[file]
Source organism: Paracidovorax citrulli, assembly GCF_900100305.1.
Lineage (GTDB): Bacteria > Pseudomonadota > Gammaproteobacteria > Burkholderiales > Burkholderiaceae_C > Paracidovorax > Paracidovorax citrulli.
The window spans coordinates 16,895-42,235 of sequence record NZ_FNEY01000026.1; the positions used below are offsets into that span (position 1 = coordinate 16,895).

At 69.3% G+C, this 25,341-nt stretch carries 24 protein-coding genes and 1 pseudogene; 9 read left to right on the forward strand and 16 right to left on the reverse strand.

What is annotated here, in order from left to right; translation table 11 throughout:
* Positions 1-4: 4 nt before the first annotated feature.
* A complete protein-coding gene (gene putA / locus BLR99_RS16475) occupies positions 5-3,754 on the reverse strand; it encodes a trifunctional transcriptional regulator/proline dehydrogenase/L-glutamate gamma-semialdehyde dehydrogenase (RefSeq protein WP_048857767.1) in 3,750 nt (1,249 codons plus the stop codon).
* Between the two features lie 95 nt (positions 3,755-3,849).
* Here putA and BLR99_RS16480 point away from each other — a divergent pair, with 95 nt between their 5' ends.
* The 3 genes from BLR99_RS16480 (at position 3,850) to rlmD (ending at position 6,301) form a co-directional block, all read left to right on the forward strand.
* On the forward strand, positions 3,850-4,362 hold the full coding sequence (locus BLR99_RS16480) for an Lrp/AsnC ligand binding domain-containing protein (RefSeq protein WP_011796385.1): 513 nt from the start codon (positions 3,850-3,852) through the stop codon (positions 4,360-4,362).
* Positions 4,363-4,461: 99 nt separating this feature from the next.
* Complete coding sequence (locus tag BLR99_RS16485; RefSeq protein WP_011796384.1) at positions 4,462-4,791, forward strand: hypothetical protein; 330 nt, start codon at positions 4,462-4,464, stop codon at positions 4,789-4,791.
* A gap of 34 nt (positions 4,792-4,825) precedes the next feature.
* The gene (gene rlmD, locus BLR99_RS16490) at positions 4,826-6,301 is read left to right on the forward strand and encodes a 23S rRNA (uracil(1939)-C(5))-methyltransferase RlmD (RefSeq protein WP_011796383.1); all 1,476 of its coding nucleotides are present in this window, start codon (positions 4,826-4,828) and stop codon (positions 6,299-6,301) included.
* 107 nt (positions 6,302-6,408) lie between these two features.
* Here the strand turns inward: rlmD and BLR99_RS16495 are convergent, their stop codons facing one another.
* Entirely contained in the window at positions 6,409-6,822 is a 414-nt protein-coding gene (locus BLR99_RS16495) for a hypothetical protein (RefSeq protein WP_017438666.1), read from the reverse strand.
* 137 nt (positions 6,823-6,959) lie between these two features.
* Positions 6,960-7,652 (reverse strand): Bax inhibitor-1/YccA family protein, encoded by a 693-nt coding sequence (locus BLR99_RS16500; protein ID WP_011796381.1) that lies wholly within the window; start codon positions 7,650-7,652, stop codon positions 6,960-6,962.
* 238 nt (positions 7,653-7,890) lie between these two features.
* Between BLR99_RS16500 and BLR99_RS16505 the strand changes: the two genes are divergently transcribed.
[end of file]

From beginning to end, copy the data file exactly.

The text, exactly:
Source organism: Paracidovorax citrulli, assembly GCF_900100305.1.
Lineage (GTDB): Bacteria > Pseudomonadota > Gammaproteobacteria > Burkholderiales > Burkholderiaceae_C > Paracidovorax > Paracidovorax citrulli.
The window spans coordinates 16,895-42,235 of sequence record NZ_FNEY01000026.1; the positions used below are offsets into that span (position 1 = coordinate 16,895).

At 69.3% G+C, this 25,341-nt stretch carries 24 protein-coding genes and 1 pseudogene; 9 read left to right on the forward strand and 16 right to left on the reverse strand.

What is annotated here, in order from left to right; translation table 11 throughout:
* Positions 1-4: 4 nt before the first annotated feature.
* A complete protein-coding gene (gene putA / locus BLR99_RS16475) occupies positions 5-3,754 on the reverse strand; it encodes a trifunctional transcriptional regulator/proline dehydrogenase/L-glutamate gamma-semialdehyde dehydrogenase (RefSeq protein WP_048857767.1) in 3,750 nt (1,249 codons plus the stop codon).
* Between the two features lie 95 nt (positions 3,755-3,849).
* Here putA and BLR99_RS16480 point away from each other — a divergent pair, with 95 nt between their 5' ends.
* The 3 genes from BLR99_RS16480 (at position 3,850) to rlmD (ending at position 6,301) form a co-directional block, all read left to right on the forward strand.
* On the forward strand, positions 3,850-4,362 hold the full coding sequence (locus BLR99_RS16480) for an Lrp/AsnC ligand binding domain-containing protein (RefSeq protein WP_011796385.1): 513 nt from the start codon (positions 3,850-3,852) through the stop codon (positions 4,360-4,362).
* Positions 4,363-4,461: 99 nt separating this feature from the next.
* Complete coding sequence (locus tag BLR99_RS16485; RefSeq protein WP_011796384.1) at positions 4,462-4,791, forward strand: hypothetical protein; 330 nt, start codon at positions 4,462-4,464, stop codon at positions 4,789-4,791.
* A gap of 34 nt (positions 4,792-4,825) precedes the next feature.
* The gene (gene rlmD, locus BLR99_RS16490) at positions 4,826-6,301 is read left to right on the forward strand and encodes a 23S rRNA (uracil(1939)-C(5))-methyltransferase RlmD (RefSeq protein WP_011796383.1); all 1,476 of its coding nucleotides are present in this window, start codon (positions 4,826-4,828) and stop codon (positions 6,299-6,301) included.
* 107 nt (positions 6,302-6,408) lie between these two features.
* Here the strand turns inward: rlmD and BLR99_RS16495 are convergent, their stop codons facing one another.
* Entirely contained in the window at positions 6,409-6,822 is a 414-nt protein-coding gene (locus BLR99_RS16495) for a hypothetical protein (RefSeq protein WP_017438666.1), read from the reverse strand.
* 137 nt (positions 6,823-6,959) lie between these two features.
* Positions 6,960-7,652 (reverse strand): Bax inhibitor-1/YccA family protein, encoded by a 693-nt coding sequence (locus BLR99_RS16500; protein ID WP_011796381.1) that lies wholly within the window; start codon positions 7,650-7,652, stop codon positions 6,960-6,962.
* 238 nt (positions 7,653-7,890) lie between these two features.
* Between BLR99_RS16500 and BLR99_RS16505 the strand changes: the two genes are divergently transcribed.